No, I got your point about the work culture. I just have a different experience here at work, where I see several people in their 50s being hired as developers in spite of their age. I think that's good. So you think that above 40 is harder to get a job ?

The bottom line is: what can we do to preserve our flexibility in finding a decent job ?
- on one hand you'd like to stay technical, since this offers you the most of flexibility (as opposed to moving into management)
- on the other hand it's harder to get a job as you age
Any ideas ?

Sorin

 
Marcel Wentink
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Sorin Alexandru wrote:So you think that above 40 is harder to get a job ?



According to older programmers I know, very much so. That does not necesarrily mean that you cannot find a job at all and that there are no older programmers, but yes, quite a bit harder. There are a few things to do: specialize in some domain, specialize in some technique, try to get into project management, and keep your knowledge up to date compared with the new kids. And meanwhile do not get RSI. Nevertheless you have an easier job if you had studied something else then computer science, like laws or medicine. Well no use to keep on wining about it, it is as it is.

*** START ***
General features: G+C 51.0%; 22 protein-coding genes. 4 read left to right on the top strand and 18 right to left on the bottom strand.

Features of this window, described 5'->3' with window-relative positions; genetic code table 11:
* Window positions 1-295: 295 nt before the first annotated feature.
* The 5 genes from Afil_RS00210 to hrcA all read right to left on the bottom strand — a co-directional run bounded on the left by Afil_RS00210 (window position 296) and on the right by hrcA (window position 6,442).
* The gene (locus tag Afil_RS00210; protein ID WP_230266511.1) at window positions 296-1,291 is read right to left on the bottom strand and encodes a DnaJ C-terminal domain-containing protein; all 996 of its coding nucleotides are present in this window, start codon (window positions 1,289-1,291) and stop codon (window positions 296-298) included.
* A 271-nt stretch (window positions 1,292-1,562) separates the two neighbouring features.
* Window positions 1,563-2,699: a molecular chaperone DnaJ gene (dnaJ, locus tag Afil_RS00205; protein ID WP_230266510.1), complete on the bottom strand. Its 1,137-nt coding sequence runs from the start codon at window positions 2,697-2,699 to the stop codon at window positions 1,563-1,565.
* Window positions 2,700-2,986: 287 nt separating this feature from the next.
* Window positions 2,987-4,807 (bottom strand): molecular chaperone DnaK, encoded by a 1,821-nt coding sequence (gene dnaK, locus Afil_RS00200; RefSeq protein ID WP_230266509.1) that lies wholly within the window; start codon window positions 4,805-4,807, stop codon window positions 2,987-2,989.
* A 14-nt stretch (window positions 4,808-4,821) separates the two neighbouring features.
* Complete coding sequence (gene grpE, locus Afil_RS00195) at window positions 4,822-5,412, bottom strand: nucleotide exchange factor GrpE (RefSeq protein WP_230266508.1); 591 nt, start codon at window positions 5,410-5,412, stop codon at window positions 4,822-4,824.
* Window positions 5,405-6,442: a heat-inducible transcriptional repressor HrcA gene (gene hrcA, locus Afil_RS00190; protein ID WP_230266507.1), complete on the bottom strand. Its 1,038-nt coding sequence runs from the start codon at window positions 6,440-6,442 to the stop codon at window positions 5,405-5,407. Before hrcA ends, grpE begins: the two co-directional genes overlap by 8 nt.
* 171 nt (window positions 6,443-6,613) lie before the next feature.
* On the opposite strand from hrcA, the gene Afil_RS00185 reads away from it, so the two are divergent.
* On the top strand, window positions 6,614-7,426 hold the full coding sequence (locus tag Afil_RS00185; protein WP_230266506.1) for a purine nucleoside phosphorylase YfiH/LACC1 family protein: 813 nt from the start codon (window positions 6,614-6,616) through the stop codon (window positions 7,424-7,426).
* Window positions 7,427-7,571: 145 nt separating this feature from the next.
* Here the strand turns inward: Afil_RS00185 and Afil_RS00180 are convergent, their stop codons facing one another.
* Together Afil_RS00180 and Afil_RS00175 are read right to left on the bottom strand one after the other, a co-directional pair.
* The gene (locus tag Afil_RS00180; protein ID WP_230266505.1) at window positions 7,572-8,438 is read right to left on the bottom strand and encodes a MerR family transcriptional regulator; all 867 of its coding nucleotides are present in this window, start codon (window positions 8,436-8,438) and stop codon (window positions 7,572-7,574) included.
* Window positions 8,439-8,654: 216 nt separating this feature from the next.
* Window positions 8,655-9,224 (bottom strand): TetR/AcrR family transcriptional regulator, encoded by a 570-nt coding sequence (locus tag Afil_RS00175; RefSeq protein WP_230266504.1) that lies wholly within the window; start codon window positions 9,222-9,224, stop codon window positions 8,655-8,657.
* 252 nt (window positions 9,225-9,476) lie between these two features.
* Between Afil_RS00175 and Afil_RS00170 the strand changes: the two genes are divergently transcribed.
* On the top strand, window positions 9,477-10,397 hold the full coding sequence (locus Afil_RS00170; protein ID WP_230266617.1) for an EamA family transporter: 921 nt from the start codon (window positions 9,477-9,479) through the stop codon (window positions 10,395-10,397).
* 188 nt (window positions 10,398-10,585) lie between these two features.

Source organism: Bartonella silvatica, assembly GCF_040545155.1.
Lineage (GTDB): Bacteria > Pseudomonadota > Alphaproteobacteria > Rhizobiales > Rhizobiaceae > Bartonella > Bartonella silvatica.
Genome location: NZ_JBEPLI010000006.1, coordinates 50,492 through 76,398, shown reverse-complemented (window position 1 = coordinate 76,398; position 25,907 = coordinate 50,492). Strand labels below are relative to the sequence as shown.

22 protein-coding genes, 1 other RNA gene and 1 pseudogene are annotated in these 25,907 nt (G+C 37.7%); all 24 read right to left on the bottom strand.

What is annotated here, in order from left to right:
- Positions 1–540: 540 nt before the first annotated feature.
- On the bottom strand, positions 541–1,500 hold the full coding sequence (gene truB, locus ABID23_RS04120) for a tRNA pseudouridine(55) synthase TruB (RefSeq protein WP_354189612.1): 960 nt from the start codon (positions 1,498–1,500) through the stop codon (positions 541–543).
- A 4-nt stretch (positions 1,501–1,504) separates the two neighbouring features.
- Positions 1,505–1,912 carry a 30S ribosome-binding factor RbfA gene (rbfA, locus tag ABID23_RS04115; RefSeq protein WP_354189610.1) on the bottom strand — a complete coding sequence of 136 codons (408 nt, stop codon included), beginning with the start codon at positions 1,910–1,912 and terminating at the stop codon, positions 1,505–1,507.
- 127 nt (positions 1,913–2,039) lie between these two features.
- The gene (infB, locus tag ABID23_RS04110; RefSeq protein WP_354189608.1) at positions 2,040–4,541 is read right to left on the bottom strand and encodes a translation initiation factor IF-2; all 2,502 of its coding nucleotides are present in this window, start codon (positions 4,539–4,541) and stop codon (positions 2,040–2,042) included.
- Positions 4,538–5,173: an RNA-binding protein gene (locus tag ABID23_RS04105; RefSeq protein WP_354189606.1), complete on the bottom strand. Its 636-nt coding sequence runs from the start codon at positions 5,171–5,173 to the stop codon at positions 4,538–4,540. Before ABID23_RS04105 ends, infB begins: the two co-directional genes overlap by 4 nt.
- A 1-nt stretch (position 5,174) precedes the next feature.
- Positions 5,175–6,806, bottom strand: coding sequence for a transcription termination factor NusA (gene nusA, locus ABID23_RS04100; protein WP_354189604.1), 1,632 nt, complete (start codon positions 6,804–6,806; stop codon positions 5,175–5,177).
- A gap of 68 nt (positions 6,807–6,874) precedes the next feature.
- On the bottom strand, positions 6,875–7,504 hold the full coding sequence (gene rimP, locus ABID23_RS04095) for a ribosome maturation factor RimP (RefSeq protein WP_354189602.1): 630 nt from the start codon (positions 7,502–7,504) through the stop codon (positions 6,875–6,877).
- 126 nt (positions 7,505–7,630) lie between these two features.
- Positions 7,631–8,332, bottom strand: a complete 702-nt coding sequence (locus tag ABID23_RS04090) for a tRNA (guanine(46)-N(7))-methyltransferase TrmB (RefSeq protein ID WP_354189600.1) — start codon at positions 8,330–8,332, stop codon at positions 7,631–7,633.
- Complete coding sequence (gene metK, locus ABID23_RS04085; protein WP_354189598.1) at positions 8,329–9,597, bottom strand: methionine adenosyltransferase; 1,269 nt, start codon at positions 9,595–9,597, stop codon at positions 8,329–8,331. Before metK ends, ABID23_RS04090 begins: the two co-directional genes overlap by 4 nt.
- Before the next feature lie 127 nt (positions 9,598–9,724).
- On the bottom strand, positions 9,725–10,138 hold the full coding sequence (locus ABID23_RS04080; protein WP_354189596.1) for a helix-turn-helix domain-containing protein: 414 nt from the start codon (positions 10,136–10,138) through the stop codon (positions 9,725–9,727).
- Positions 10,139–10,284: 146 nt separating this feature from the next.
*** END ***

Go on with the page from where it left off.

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Anyone who claims that age discrimination doesn't exist is either lying or just hasn't experienced it yet. It's almost impossible to prove during the hiring process, but it's very evident to the person on the receiving end.

It can be difficult to find companies that value experience and are willing to pay for it.

As one of those "older" developers at 51, I know. It's really really important to make sure that you've got a strong resume and some good "cred" under your belt. For me, writing books on modern technologies, and carefully picking jobs that keep me working in desirable technologies, has given me that cred. Otherwise, they just assume you're a doddering old COBOL programmer.
 
arulk pillai
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Bear Bibeault wrote:Anyone who claims that age discrimination doesn't exist is either lying or just hasn't experienced it yet. It's almost impossible to prove during the hiring process, but it's very evident to the person on the receiving end.

It can be difficult to find companies that value experience and are willing to pay for it.